It is heartening to see some important Republican figures come out against Donald Trump. But it’s worth noting that many embraced him when he proposed a Muslim ban, tried to extort Ukraine’s president, was impeached and tried to overturn an election. His real sin, in their eyes, is that he is losing popularity.
Were Trump to have a revival of his fortunes, many would jump back on his bandwagon. Sen. Ted Cruz (R-Tex.) has already reserved a spot there, promising that if Trump were to get the nomination he would “enthusiastically support him.”
How did we get here? There are, of course, many reasons. But the central facilitating factor is surely the way that U.S. politics has, over the past few decades, increasingly empowered the extremes of political parties at the expense of the mainstream.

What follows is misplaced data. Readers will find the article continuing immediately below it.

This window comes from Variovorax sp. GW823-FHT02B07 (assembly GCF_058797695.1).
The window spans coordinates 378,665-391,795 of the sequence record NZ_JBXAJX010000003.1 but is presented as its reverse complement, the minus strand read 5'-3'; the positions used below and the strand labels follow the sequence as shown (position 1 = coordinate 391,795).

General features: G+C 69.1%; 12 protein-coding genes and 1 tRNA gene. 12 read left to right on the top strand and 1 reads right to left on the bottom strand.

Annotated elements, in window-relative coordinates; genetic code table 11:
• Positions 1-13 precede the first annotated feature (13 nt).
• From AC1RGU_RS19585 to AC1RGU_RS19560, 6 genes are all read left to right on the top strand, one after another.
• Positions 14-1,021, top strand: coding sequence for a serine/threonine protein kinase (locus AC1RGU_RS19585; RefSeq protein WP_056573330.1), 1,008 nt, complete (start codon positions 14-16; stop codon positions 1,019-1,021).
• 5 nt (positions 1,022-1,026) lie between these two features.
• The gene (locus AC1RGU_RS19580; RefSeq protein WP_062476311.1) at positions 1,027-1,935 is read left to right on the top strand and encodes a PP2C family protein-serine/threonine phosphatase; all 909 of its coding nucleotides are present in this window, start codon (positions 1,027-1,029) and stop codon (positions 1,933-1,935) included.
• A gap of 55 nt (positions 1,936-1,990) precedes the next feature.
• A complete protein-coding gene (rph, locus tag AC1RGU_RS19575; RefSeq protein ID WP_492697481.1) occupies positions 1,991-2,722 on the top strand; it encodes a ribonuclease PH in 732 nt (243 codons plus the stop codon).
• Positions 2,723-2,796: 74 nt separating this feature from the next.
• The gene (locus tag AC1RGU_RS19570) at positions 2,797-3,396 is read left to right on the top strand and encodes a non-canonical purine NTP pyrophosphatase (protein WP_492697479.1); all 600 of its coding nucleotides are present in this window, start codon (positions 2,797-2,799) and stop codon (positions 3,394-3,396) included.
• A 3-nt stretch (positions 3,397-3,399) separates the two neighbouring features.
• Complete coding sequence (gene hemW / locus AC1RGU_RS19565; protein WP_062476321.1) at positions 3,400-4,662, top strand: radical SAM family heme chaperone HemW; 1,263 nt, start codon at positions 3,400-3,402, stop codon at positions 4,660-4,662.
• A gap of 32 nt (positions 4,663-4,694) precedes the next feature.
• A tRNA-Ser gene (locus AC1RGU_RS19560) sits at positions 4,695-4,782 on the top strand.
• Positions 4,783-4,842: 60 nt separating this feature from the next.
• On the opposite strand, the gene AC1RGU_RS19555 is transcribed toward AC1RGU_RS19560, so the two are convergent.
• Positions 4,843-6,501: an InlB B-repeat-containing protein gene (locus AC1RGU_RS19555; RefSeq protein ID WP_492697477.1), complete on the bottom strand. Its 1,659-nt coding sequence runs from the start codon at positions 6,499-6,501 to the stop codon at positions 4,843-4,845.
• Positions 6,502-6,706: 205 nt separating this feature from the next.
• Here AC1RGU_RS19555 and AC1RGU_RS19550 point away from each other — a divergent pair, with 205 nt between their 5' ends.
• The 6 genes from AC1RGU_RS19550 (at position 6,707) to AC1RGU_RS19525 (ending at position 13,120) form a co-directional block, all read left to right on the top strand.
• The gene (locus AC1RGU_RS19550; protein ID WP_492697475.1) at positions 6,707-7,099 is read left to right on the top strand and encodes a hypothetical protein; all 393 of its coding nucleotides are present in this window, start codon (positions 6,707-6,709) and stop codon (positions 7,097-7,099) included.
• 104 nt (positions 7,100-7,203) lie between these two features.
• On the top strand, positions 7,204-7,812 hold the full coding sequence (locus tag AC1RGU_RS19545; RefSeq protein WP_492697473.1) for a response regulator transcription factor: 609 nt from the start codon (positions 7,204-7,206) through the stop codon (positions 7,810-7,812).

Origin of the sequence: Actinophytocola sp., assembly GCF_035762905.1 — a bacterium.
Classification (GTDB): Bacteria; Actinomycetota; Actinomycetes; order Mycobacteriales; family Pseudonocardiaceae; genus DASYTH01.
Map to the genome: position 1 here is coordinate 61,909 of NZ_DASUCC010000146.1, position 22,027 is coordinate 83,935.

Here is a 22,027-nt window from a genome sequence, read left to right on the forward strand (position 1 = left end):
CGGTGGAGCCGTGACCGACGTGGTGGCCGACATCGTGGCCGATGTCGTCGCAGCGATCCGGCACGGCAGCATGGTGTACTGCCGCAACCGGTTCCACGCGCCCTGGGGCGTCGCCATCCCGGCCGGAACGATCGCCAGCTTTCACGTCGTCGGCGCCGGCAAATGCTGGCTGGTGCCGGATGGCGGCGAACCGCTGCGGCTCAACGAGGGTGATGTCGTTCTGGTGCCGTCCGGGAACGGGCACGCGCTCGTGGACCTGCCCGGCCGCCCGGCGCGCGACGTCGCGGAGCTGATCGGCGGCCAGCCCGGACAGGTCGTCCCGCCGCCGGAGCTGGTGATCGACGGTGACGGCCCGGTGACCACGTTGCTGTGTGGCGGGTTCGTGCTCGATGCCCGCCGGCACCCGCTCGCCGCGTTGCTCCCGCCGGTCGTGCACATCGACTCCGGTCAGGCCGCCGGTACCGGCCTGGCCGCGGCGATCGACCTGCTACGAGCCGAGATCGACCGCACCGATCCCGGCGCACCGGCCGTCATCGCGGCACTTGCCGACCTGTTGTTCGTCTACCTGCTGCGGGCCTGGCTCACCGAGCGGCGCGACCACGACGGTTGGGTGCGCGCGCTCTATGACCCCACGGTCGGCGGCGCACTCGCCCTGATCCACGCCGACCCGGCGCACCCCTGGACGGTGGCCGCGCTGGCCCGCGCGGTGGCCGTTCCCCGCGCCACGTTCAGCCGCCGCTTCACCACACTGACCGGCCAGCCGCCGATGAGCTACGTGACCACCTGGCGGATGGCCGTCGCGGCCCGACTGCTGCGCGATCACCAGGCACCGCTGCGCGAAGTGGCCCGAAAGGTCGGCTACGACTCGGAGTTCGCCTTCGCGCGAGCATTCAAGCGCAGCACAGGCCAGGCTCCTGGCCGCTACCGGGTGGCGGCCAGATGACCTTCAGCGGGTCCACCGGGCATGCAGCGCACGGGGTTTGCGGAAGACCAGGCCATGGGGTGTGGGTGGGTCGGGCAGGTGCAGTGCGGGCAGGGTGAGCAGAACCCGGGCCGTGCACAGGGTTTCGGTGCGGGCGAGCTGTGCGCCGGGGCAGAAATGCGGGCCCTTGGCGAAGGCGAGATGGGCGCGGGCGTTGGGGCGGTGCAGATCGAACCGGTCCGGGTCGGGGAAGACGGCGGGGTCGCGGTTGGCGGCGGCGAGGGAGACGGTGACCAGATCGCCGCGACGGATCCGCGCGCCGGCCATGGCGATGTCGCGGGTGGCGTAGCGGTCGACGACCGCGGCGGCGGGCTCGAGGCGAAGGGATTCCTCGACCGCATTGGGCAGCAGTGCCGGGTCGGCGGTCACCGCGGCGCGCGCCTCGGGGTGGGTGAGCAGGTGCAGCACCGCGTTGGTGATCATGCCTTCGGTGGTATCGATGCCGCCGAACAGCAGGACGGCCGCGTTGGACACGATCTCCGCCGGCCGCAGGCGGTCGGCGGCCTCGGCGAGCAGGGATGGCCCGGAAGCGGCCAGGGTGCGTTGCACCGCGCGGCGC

In countries where democratic institutions are weaker — such as Hungary, Turkey and (alas) the United States — demagogues change parties rather than the other way around. To fend off the threat, Republican leaders must act to purge their party (and country) of extremism.
Read more from Fareed Zakaria at The Washington Post